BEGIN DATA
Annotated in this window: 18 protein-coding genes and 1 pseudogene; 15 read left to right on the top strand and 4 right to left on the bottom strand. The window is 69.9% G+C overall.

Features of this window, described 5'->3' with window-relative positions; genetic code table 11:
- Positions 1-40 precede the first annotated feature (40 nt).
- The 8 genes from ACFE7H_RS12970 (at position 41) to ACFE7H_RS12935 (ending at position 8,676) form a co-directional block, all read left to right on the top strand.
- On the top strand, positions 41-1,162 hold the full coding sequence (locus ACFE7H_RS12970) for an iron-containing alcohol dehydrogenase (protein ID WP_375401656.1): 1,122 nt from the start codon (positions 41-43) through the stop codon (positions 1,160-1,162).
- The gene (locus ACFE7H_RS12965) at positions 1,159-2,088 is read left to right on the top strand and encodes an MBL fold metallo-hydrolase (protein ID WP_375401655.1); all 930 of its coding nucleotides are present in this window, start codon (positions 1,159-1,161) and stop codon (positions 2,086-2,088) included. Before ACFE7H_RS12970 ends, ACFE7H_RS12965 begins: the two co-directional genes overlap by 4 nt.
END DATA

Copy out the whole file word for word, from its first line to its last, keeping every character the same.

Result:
Annotated in this window: 18 protein-coding genes and 1 pseudogene; 15 read left to right on the top strand and 4 right to left on the bottom strand. The window is 69.9% G+C overall.

Features of this window, described 5'->3' with window-relative positions; genetic code table 11:
- Positions 1-40 precede the first annotated feature (40 nt).
- The 8 genes from ACFE7H_RS12970 (at position 41) to ACFE7H_RS12935 (ending at position 8,676) form a co-directional block, all read left to right on the top strand.
- On the top strand, positions 41-1,162 hold the full coding sequence (locus ACFE7H_RS12970) for an iron-containing alcohol dehydrogenase (protein ID WP_375401656.1): 1,122 nt from the start codon (positions 41-43) through the stop codon (positions 1,160-1,162).
- The gene (locus ACFE7H_RS12965) at positions 1,159-2,088 is read left to right on the top strand and encodes an MBL fold metallo-hydrolase (protein ID WP_375401655.1); all 930 of its coding nucleotides are present in this window, start codon (positions 1,159-1,161) and stop codon (positions 2,086-2,088) included. Before ACFE7H_RS12970 ends, ACFE7H_RS12965 begins: the two co-directional genes overlap by 4 nt.